| Art |

These Denver Creatives Are Crushing COVID-19 Despair

Amber Blais of Rainbow Militia.EXPAND
Amber Blais of Rainbow Militia.
Martha Wirth
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We've been living through a brutal time. But while Denver has been shut down, it's also experienced an uptick in new projects from the city's artists, arts administrators and other creatives. Some have heroically turned their work into direct support for front-line workers, and many have tried to create opportunities for fellow artists through relief funds and opportunities to work. Some simply want to provide entertainment, or maybe even enlightenment.

Here are some of the people who have been keeping us inspired through this pandemic.

Amber Blais
Every time we look up, Amber Blais is busy with a new project. Within days of the shutdowns, she had compiled a database where out-of-work artists could hook up with employers who needed their skills — from accounting and web development to drywalling. Then she and her troupe, Rainbow Militia, organized Rainbow Ruckus, a trio of Zoom circus performances scored by Denver musicians. Dozens of artists were involved in that project. Through it all, she has also hosted the storytelling event One Two Kazoo online with MCA Denver.

Ryan Foo and We Are Denver
When the Black Actors Guild and Ryan Foo announced that they would be creating a local MTV-style online feed called We Are Denver to bust pandemic boredom and engage the cultural community, nobody could have expected the outpouring of video content from Denver creatives. Today the channel is broadcasting nonstop on social media. Artists are receiving small stipends for their work, and viewers can tip individual creatives or the project as a whole.

Artist Adán de la Garza is the curator of Collective Misnomer.EXPAND
Artist Adán de la Garza is the curator of Collective Misnomer.
Adán de la Garza

Adán De La Garza and Collective Misnomer
Musician, artist, filmmaker and curator Adán De La Garza used the first week or so of quarantine to update the archives of his nomadic microcinema, Collective Misnomer, so people could watch online the plethora of experimental films, videos and media projects he has shown over the years. He even booked his annual Locals Only show online and released a new album, The Burden of Realized Potential.

Brice Maiurro, Shelsea Ochoa and Go Outside and Howl at 8pm
Denver residents Brice Maiurro and Shelsea Ochoa had an inspired idea: to encourage the people of the city...and beyond...to go outside at 8 p.m. every night and howl. In downtown and Capitol Hill, the trend caught on quickly, and it soon spread to other parts of the city, state and country, and even beyond. Even emergency responders joined in, blasting their sirens and flashing their lights.

Louise Martorano and RedLine Contemporary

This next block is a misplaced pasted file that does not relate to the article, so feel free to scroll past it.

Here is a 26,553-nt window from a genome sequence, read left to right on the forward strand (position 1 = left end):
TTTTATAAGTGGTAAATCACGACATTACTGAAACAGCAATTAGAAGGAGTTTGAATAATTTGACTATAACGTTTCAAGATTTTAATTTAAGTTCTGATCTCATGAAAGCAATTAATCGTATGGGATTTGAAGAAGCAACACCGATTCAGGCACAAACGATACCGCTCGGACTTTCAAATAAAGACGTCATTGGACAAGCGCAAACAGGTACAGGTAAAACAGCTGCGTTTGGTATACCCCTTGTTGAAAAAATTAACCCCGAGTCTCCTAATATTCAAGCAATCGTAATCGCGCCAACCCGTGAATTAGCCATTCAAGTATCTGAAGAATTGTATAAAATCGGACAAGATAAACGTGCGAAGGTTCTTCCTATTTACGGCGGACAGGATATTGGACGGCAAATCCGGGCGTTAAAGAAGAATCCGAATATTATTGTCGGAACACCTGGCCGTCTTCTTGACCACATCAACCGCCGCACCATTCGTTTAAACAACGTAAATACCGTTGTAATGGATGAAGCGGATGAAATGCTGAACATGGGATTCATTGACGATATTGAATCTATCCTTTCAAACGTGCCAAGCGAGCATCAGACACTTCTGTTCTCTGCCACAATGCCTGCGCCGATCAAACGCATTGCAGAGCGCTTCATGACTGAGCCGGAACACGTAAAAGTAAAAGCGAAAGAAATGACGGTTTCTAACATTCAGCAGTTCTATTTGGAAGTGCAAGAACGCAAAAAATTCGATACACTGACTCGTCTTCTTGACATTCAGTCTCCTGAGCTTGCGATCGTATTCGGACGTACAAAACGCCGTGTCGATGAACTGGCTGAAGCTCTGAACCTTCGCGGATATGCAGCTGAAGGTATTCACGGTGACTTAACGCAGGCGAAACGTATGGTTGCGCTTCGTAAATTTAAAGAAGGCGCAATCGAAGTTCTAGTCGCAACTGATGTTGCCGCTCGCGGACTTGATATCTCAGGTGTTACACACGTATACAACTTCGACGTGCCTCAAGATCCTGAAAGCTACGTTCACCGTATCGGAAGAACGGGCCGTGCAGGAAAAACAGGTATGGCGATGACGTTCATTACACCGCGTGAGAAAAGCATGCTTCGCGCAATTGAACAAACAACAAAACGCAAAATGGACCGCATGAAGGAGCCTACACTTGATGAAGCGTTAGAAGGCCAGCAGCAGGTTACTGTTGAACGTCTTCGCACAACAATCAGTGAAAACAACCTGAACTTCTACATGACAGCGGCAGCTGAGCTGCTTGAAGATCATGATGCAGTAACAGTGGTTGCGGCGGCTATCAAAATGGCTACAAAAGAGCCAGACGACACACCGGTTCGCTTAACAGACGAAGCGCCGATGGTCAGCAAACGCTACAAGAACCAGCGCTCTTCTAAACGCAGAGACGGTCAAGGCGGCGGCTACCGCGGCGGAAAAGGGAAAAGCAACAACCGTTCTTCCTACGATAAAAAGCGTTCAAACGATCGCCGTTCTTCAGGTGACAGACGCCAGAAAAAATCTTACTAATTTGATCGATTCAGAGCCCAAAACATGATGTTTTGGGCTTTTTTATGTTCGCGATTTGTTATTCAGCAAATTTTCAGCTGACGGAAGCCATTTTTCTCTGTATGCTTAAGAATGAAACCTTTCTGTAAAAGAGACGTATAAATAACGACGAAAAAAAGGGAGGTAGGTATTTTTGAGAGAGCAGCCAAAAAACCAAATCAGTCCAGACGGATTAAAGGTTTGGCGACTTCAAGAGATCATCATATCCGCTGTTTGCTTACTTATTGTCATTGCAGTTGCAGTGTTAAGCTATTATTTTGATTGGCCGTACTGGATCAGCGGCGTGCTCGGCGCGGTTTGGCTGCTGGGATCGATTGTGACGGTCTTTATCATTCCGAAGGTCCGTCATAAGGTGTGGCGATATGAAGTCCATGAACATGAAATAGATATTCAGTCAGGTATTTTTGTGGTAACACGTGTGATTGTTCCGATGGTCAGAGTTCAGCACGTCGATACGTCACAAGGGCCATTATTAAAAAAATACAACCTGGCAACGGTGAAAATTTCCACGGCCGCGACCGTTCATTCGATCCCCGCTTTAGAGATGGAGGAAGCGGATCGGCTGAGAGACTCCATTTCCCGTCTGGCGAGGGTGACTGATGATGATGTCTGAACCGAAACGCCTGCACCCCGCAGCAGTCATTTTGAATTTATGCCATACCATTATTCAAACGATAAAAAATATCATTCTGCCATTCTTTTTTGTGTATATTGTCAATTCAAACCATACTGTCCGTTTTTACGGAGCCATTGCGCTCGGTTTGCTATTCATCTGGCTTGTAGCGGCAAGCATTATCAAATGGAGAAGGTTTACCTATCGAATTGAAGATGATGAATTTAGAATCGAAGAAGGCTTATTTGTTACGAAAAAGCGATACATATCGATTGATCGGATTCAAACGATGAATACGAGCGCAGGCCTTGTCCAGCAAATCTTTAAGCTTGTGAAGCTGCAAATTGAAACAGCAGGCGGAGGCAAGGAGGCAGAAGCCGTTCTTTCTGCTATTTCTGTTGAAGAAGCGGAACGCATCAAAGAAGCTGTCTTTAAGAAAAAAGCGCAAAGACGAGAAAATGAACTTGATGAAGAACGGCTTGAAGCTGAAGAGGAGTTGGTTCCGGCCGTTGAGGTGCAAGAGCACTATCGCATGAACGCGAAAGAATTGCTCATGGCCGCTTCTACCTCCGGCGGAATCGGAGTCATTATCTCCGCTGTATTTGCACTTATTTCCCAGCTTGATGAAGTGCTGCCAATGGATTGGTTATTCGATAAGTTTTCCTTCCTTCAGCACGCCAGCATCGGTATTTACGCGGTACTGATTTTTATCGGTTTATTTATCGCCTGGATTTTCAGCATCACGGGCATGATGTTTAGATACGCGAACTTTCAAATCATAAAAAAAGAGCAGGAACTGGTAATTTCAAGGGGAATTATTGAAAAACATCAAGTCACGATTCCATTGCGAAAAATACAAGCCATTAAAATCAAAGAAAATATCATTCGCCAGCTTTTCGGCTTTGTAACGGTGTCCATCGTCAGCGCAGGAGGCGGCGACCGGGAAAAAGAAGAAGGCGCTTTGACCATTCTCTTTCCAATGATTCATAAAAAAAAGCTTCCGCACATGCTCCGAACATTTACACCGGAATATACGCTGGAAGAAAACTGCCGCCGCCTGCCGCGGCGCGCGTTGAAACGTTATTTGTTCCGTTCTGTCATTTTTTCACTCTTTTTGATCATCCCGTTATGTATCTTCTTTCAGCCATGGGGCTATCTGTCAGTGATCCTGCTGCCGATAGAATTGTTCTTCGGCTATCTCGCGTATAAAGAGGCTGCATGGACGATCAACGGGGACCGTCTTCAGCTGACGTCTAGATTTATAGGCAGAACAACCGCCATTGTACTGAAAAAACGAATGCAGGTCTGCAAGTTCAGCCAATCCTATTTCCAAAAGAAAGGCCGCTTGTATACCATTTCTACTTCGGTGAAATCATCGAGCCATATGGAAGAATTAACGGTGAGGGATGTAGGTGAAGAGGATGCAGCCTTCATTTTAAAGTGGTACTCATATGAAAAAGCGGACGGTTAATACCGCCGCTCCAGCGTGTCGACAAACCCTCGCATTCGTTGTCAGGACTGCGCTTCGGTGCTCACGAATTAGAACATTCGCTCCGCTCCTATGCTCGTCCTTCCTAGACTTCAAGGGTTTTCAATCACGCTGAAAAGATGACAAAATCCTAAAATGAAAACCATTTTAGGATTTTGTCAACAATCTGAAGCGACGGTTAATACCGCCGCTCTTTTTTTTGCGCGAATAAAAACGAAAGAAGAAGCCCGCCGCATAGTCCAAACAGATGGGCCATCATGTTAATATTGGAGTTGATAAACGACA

When it became clear that most artists would be losing work as COVID-19 closures swept the city, RedLine Contemporary's executive director, Louise Martorano, sprang into action, mobilizing arts funders, city and state agencies, and creatives to create emergency grants and the Colorado Artist Relief Fund. She also worked with Laura Shill, Nicole Banowetz and Frankie Toan to create an artist-led mask-sewing project for people working on the front lines of homeless services.

Hope Tank keeps bringing hope to Denver.EXPAND
Hope Tank keeps bringing hope to Denver.
Kyle Harris

Erika Righter and Hope Tank
Erika Righter is the owner of Hope Tank, a gift shop loaded with locally made items whose profits in part fund philanthropic causes. She's been busy running her store's deliveries and mailing online orders, but she's doing more than just keeping things afloat: She's also helped organize artists to paint the boarded-up businesses of Broadway with murals, and served as a voice for fellow micro-business owners struggling to get by.

Cortney Lane Stell and Black Cube Nomadic Museum
Cortney Lane Stell, the head of Black Cube Nomadic Museum, has been one of Denver's fiercest champions of experimental artists for years. When the Bonfils-Stanton Foundation gave her an emergency relief fund, she immediately put the money to work for artists, launching the COVID-19 Artist Relief Video Art Awards. Winners each received a $200 stipend, and their work was displayed on Black Cube's Vimeo page. In the meantime, Black Cube has moved its monthly Talk With Your Mouth Full series online; it merges eating (and now cooking) with critical conversations about arts and culture. Join in at 11 a.m. on Sunday, May 3.

Evan Weissman, Molina Speaks and Warm Cookies of the Revolution
Evan Weissman, a founding member of Buntport Theater and the head of the civic-engagement arts group Warm Cookies of the Revolution, and Denver artist and rapper Molina Speaks wondered what they could do to bring comfort to the city. They quickly came up with the idea of Virtual Gift Baskets, which included works from Colorado Poet Laureate Bobby LeFebre, Suzi Q. Smith, Jolt, Ravi Zupa, Mary Grace Legg, the Reminders, Buntport Theater, Naureen Singh, Juan Fuentes, Armando Geneyro, Sheree "Lovemestiza" Brown, Haley Stewart, Izaiah D. Buseth, Anthony Grimes and Michael Ill Se7en Acuña. The baskets have been received with open arms and gratitude.

Which Denver creatives are inspiring you through the COVID-19 pandemic? Let us know at editorial@westword.com.

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